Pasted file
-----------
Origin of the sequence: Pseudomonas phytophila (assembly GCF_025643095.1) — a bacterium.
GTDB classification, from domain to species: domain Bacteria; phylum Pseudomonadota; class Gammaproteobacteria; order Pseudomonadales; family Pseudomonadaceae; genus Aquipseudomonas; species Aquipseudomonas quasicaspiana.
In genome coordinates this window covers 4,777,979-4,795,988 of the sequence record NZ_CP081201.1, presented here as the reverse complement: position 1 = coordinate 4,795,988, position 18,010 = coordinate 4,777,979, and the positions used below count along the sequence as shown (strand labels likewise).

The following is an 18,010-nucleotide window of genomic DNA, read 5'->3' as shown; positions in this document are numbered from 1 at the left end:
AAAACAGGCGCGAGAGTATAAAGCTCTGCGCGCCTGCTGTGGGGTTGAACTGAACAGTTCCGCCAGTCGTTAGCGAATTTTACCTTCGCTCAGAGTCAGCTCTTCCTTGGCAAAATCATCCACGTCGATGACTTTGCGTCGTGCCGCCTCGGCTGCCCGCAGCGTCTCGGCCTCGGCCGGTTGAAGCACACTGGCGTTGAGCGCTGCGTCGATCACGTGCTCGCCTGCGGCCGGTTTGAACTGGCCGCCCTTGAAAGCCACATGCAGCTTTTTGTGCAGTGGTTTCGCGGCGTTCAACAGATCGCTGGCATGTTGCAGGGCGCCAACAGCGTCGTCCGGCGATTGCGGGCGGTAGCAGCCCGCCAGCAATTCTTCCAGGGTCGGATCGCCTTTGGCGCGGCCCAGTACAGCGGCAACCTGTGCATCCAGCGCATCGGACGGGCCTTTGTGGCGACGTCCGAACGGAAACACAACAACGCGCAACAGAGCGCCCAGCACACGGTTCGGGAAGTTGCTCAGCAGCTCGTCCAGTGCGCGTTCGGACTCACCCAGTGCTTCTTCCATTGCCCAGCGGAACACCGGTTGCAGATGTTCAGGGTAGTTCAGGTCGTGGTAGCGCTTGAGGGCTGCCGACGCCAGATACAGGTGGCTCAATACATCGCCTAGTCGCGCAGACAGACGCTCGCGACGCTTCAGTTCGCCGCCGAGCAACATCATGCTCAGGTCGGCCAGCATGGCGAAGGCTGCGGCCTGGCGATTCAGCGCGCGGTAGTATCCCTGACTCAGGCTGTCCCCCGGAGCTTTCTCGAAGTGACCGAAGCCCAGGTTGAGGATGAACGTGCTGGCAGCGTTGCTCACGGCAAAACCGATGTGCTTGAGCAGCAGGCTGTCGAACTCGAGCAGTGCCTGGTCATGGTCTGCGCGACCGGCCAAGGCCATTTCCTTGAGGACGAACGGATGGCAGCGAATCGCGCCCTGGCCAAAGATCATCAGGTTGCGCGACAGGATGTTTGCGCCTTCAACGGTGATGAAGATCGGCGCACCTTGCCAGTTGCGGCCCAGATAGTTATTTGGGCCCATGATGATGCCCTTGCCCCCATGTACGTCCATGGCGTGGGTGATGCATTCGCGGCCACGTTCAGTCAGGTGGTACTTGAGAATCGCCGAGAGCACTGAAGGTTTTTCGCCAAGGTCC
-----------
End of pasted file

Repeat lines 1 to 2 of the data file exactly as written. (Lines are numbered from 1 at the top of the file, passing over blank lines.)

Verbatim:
Origin of the sequence: Pseudomonas phytophila (assembly GCF_025643095.1) — a bacterium.
GTDB classification, from domain to species: domain Bacteria; phylum Pseudomonadota; class Gammaproteobacteria; order Pseudomonadales; family Pseudomonadaceae; genus Aquipseudomonas; species Aquipseudomonas quasicaspiana.